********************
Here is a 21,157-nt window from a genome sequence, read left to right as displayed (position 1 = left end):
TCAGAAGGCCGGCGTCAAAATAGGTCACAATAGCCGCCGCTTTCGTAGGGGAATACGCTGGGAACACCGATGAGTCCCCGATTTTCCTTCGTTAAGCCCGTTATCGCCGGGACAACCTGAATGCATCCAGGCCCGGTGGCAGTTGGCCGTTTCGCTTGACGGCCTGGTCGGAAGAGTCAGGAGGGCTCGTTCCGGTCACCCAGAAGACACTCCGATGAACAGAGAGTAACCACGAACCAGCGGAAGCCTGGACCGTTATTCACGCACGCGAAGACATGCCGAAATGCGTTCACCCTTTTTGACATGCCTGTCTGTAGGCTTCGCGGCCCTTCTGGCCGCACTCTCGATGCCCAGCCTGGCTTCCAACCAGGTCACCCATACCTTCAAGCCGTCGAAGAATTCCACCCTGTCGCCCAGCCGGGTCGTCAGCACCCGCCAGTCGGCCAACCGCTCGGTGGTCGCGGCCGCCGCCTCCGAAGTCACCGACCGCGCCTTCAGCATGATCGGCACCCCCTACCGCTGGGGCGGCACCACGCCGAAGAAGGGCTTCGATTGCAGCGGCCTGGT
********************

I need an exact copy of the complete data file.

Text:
Here is a 21,157-nt window from a genome sequence, read left to right as displayed (position 1 = left end):
TCAGAAGGCCGGCGTCAAAATAGGTCACAATAGCCGCCGCTTTCGTAGGGGAATACGCTGGGAACACCGATGAGTCCCCGATTTTCCTTCGTTAAGCCCGTTATCGCCGGGACAACCTGAATGCATCCAGGCCCGGTGGCAGTTGGCCGTTTCGCTTGACGGCCTGGTCGGAAGAGTCAGGAGGGCTCGTTCCGGTCACCCAGAAGACACTCCGATGAACAGAGAGTAACCACGAACCAGCGGAAGCCTGGACCGTTATTCACGCACGCGAAGACATGCCGAAATGCGTTCACCCTTTTTGACATGCCTGTCTGTAGGCTTCGCGGCCCTTCTGGCCGCACTCTCGATGCCCAGCCTGGCTTCCAACCAGGTCACCCATACCTTCAAGCCGTCGAAGAATTCCACCCTGTCGCCCAGCCGGGTCGTCAGCACCCGCCAGTCGGCCAACCGCTCGGTGGTCGCGGCCGCCGCCTCCGAAGTCACCGACCGCGCCTTCAGCATGATCGGCACCCCCTACCGCTGGGGCGGCACCACGCCGAAGAAGGGCTTCGATTGCAGCGGCCTGGT